Change search
CiteExportLink to record
Permanent link

Direct link
Cite
Citation style
  • apa
  • ieee
  • modern-language-association-8th-edition
  • vancouver
  • Other style
More styles
Language
  • de-DE
  • en-GB
  • en-US
  • fi-FI
  • nn-NO
  • nn-NB
  • sv-SE
  • Other locale
More languages
Output format
  • html
  • text
  • asciidoc
  • rtf
New insights into the membrane association mechanism of the glycosyltransferase WaaG from Escherichia coli
Stockholm University, Faculty of Science, Department of Biochemistry and Biophysics.
Stockholm University, Faculty of Science, Department of Biochemistry and Biophysics.
Stockholm University, Faculty of Science, Department of Biochemistry and Biophysics.
Stockholm University, Faculty of Science, Department of Biochemistry and Biophysics.
Number of Authors: 4
2018 (English)In: Biochimica et Biophysica Acta - Biomembranes, ISSN 0005-2736, E-ISSN 1879-2642, Vol. 1860, no 3, p. 683-690Article in journal (Refereed) Published
Abstract [en]

Monotopic glycosyltransferases (GTs) interact with membranes via electrostatic interactions. The N-terminal domain is permanently anchored to the membrane while the membrane interaction of the C-terminal domain is believed to be weaker so that it undergoes a functionally relevant conformational change upon donor or acceptor binding. Here, we studied the applicability of this model to the glycosyltransferase WaaG. WaaG is involved in the synthesis of lipopolysaccharides (LPS) in Gram-negative bacteria and was previously categorized as a monotopic GT. We analyzed the binding of WaaG to membranes by stopped-flow fluorescence and NMR diffusion experiments. We find that electrostatic interactions are required to bind WaaG to membranes while mere hydrophobic interactions are not sufficient. WaaG senses the membrane's surface charge density but there is no preferential binding to specific anionic lipids. However, the binding is weaker than expected for monotopic GTs but similar to peripheral GTs. Therefore, WaaG may be a peripheral GT and this could be of functional relevance in vivo since LPS synthesis occurs only when WaaG is membrane-bound. We could not observe a C-terminal domain movement under our experimental conditions.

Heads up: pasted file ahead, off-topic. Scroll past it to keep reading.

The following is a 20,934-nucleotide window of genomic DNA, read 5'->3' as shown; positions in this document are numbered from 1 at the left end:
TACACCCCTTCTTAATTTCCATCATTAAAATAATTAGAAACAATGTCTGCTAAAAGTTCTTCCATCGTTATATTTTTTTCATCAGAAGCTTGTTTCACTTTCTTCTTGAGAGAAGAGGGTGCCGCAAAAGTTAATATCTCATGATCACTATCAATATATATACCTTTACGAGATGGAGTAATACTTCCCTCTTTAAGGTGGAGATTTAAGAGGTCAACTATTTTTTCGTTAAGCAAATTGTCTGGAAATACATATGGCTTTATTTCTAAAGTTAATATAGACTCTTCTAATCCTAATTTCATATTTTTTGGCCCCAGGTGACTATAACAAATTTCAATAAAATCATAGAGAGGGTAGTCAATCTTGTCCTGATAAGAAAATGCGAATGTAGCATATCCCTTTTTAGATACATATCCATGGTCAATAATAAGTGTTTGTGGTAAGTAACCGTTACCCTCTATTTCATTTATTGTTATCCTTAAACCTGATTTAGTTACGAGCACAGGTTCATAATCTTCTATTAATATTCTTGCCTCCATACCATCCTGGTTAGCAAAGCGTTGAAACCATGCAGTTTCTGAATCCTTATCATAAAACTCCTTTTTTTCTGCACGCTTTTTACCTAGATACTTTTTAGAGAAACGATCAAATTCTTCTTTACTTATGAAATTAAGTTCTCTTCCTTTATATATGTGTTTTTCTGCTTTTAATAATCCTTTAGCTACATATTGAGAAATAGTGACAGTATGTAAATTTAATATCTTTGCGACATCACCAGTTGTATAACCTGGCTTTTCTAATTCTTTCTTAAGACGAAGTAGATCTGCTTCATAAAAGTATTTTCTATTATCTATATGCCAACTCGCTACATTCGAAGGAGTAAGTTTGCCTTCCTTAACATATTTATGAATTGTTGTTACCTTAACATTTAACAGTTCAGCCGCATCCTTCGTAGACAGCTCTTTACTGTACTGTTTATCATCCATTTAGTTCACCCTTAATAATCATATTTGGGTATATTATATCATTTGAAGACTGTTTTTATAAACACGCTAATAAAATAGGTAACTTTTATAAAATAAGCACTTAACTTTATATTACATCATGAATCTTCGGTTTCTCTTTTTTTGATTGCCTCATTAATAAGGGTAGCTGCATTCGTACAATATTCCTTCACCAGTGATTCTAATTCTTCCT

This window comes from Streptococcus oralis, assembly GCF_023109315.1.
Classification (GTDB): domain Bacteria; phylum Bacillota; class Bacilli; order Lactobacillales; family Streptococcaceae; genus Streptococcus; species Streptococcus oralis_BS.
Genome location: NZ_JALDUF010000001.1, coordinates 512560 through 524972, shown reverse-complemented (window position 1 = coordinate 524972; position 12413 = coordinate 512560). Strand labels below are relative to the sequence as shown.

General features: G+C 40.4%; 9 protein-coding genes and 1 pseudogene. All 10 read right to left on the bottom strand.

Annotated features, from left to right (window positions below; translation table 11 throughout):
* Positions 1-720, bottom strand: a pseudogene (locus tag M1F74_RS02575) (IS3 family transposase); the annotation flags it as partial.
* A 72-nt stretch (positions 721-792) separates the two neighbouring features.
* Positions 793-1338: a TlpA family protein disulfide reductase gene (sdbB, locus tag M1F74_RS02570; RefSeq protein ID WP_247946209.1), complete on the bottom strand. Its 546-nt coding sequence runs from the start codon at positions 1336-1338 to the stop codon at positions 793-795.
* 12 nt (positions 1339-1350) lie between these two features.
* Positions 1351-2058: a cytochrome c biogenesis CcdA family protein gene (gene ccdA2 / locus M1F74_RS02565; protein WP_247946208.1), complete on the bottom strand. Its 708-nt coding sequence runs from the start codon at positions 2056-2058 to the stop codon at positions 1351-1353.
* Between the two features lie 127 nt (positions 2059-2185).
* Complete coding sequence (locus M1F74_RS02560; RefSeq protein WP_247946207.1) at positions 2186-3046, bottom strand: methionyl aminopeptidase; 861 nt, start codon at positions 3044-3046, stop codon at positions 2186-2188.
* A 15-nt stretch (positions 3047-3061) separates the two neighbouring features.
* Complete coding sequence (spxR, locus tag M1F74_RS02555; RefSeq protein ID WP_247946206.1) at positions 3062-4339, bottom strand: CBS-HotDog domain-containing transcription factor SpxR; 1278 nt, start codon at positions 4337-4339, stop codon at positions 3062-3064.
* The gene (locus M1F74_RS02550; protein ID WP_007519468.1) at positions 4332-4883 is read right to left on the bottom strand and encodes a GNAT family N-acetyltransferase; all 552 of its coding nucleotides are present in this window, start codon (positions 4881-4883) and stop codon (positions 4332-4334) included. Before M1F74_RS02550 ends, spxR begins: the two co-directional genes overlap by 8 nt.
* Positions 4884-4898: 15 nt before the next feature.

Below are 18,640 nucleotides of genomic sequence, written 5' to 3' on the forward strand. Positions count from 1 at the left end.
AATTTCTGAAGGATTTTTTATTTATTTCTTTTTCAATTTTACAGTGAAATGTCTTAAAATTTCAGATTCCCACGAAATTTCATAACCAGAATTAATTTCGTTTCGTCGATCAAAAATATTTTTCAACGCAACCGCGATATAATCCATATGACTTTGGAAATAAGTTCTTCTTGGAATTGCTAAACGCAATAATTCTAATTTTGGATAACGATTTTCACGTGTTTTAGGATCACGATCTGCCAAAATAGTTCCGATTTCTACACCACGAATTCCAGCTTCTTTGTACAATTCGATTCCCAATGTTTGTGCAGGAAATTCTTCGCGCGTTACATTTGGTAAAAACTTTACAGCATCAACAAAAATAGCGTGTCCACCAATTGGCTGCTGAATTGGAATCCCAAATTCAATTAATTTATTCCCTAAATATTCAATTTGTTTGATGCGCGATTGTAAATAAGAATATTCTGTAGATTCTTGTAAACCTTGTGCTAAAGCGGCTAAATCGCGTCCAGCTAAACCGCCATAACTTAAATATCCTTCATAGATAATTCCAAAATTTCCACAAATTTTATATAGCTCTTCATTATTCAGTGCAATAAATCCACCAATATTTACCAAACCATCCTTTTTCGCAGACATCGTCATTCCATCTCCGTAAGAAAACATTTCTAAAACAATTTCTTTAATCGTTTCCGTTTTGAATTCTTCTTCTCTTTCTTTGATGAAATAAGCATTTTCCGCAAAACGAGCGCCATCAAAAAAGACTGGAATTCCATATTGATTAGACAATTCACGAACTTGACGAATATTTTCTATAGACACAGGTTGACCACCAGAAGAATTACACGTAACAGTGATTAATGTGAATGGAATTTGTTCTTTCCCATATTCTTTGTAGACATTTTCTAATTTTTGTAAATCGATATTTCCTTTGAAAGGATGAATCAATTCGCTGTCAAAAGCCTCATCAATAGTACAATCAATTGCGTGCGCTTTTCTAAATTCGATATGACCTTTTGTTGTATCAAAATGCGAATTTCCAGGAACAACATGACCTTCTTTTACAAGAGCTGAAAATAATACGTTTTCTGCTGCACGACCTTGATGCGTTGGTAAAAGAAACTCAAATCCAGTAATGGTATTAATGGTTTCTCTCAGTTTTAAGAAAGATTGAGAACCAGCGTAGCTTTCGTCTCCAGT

Place, publisher, year, edition, pages
2018. Vol. 1860, no 3, p. 683-690
Keyword [en]
Diffusion NMR, Stopped-flow fluorescence, Vesicle, Bicelle, Membrane interaction, Lipids
National Category
Biological Sciences
Identifiers
URN: urn:nbn:se:su:diva-153602DOI: 10.1016/j.bbamem.2017.12.004ISI: 000424726800006PubMedID: 29225173OAI: oai:DiVA.org:su-153602DiVA, id: diva2:1190483
Available from: 2018-03-14 Created: 2018-03-14 Last updated: 2018-03-14Bibliographically approved

Open Access in DiVA

No full text in DiVA

Other links

Publisher's full textPubMed

Search in DiVA

By author/editor
Liebau, JobstFu, BiaoBrown, ChristianMäler, Lena
By organisation
Department of Biochemistry and Biophysics
In the same journal
Biochimica et Biophysica Acta - Biomembranes
Biological Sciences

Search outside of DiVA

GoogleGoogle Scholar

doi
pubmed
urn-nbn

Altmetric score

doi
pubmed
urn-nbn
Total: 2 hits
CiteExportLink to record
Permanent link

Direct link
Cite
Citation style
  • apa
  • ieee
  • modern-language-association-8th-edition
  • vancouver
  • Other style
More styles
Language
  • de-DE
  • en-GB
  • en-US
  • fi-FI
  • nn-NO
  • nn-NB
  • sv-SE
  • Other locale
More languages
Output format
  • html
  • text
  • asciidoc
  • rtf